What does "Financial Empowerment" mean to you?
December 14, 2010 10:19 AM   Subscribe

What does "Financial Empowerment" mean to you?

Disclosure: I work for Fifth Third Bank as the Social Media Strategist. I hear the phrase "financial empowerment" a lot, so I'm genuinely curious and interested in understanding what it means to different people. What does it mean to you?
posted by zooropa to Work & Money (9 answers total) 1 user marked this as a favorite
It's a buzzword that means that someone is trying to sell me something I don't need.

I suspect that what it's supposed to mean is something like "having enough money and control over your finances that you can buy the things you need, save for the things you need to save for, and feel comfortable understanding what you're doing with your money." And all of that sounds great. But that's not what I hear when I hear that phrase. What I hear is "pay $9.99 a month for our service, and it will make your life absolutely no better than it is now, plus you'll get a lot of emails from us with flash animations in them."
posted by decathecting at 10:23 AM on December 14, 2010 [9 favorites]

I believe it is supposed to designate gaining control over one's (existing and potential) income -- granting the ability to wisely invest and save at will -- rather than having bills, loans and unnecessary/ill-advised purchases control the majority (if not entirety) of the income.

Except it's also a predatory buzzword, like decathecting explains, to everyone except people who click on "OBAMA WANTS TO GIVE $$$ TO MOMS TO GO BACK TO SCHOOL" and "FLATTEN YOUR STOMACH WITH THIS SECRET FROM THE ORIENT" banner ads.
posted by griphus at 10:31 AM on December 14, 2010

If someone says "Financial empowerment" to me, I hear "I am a salesman, not a banker or a financial planner." People's BS-o-meters work really well, particularly people who would be interested in following their bank on Twitter. "Financial Empowerment" sounds like a BS term that you'd get at a shady Primerica pitch.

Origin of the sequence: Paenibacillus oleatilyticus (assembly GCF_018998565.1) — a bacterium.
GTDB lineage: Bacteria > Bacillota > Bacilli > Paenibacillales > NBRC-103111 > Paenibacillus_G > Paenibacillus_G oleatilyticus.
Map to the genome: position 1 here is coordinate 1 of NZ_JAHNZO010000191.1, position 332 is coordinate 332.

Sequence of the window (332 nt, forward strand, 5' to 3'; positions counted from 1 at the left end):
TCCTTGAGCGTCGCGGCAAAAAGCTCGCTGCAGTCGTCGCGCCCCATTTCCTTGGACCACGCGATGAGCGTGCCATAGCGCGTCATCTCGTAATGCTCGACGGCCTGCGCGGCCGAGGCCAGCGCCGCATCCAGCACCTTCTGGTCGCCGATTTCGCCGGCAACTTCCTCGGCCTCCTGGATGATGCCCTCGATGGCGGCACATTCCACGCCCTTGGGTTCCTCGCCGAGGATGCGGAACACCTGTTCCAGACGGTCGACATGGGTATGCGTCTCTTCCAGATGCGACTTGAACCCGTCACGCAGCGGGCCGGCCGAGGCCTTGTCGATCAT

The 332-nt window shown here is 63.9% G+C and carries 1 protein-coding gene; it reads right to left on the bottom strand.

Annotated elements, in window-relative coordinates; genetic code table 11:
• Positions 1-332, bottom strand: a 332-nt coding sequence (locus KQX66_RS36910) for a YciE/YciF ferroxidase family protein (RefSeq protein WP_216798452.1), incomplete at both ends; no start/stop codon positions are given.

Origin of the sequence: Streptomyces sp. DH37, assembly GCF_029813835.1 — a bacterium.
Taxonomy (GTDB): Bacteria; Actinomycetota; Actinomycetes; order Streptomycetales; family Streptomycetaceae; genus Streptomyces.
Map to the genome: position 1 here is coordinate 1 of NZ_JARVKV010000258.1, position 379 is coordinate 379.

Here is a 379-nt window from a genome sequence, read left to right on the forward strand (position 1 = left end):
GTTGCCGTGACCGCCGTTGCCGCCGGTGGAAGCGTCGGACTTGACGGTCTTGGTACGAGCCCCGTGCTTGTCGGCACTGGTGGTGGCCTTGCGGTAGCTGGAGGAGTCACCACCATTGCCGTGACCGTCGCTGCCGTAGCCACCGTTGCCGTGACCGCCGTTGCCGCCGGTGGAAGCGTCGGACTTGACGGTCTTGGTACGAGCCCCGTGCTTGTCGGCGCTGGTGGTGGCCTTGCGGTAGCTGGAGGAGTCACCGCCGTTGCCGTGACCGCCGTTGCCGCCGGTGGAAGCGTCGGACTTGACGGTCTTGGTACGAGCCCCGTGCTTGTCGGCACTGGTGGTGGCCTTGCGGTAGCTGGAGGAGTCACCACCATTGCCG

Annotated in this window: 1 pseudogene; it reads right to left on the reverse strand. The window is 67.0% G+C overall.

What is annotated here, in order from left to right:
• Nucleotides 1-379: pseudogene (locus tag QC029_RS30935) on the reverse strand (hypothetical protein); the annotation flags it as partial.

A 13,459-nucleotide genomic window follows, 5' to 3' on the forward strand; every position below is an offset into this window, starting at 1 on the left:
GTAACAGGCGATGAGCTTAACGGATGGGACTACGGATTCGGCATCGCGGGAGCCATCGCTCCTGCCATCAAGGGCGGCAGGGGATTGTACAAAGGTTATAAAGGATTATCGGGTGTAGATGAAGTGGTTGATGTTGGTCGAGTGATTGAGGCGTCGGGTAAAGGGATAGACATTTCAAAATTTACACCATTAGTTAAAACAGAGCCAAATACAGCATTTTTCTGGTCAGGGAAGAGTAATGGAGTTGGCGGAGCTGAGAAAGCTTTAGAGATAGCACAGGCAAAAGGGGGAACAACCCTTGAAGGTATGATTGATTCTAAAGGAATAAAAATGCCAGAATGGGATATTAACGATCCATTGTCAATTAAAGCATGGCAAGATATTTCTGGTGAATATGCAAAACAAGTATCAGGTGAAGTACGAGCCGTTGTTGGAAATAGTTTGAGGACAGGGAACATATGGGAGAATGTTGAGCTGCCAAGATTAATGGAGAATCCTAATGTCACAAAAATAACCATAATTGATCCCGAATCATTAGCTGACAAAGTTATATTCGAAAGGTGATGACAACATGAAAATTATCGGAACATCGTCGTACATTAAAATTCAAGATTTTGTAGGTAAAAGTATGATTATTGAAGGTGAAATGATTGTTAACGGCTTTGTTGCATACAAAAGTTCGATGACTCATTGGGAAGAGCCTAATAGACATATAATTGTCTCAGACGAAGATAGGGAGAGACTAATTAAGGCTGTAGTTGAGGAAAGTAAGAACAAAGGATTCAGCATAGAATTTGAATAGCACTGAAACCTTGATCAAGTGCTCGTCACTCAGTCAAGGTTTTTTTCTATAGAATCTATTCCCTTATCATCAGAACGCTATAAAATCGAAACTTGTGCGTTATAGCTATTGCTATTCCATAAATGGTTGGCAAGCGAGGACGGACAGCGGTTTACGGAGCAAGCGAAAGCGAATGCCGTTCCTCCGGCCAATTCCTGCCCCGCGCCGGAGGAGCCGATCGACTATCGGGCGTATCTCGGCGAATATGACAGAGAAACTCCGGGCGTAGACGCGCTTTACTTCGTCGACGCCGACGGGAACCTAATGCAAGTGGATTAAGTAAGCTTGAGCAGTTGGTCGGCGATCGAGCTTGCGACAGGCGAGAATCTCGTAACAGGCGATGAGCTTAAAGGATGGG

posted by Medieval Maven at 10:33 AM on December 14, 2010

Interesting perspectives going around.

I would think it means that I am financially confident of my situation. Meaning I know how to pick the right choices for my 401k, I have an emergency fund, I use my credit cards wisely and have zero to little balance, I own a low-mortgage loan with a fixed rate. Life is good because if you got your financial shit together, life is pretty easy.

Anything empowerment is a positive word.

Unless you're spewing HR schpeal. Then it's just schpeal. :)
posted by stormpooper at 11:12 AM on December 14, 2010

I've never seen any literature or adverts containing this phrase.

On first glance, I'd guess it would (should?) mean providing basic financial literacy so that people have the ability to make informed decisions about their own finances, to spot a shady deal when they see one, and to make financial plans for their future and budget accordingly.
posted by emilyw at 11:16 AM on December 14, 2010

Scam! Basically what decathecting said. But I am rather contrary and have a dislike of anything using the word 'empowering', so that could be colouring my opinion. I agree with emilyw that it looks like it should be a good thing, but I personally wouldn't subscribe to its newsletter.

(FWIW, I'm British, don't think I've seen anything using this exact phrasing, probably wouldn't pay much attention if I did).
posted by Lebannen at 11:59 AM on December 14, 2010

I guess it depends on who is saying it. An actual bank, or someone trying to sell "ZERO DOWN!!1!" furniture.

Reading it without a snark filter, it means what decathecting and emilyw said.

But social media is all about snark, so it probably won't fly there.
posted by gjc at 4:43 PM on December 14, 2010

What does "Financial Empowerment" mean to you?

Marketing BS. Run, don't walk.
posted by pompomtom at 8:56 PM on December 14, 2010

Response by poster: Your opinions are hugely appreciated, folks! Thank you for the honesty and candor.
posted by zooropa at 7:30 AM on December 15, 2010

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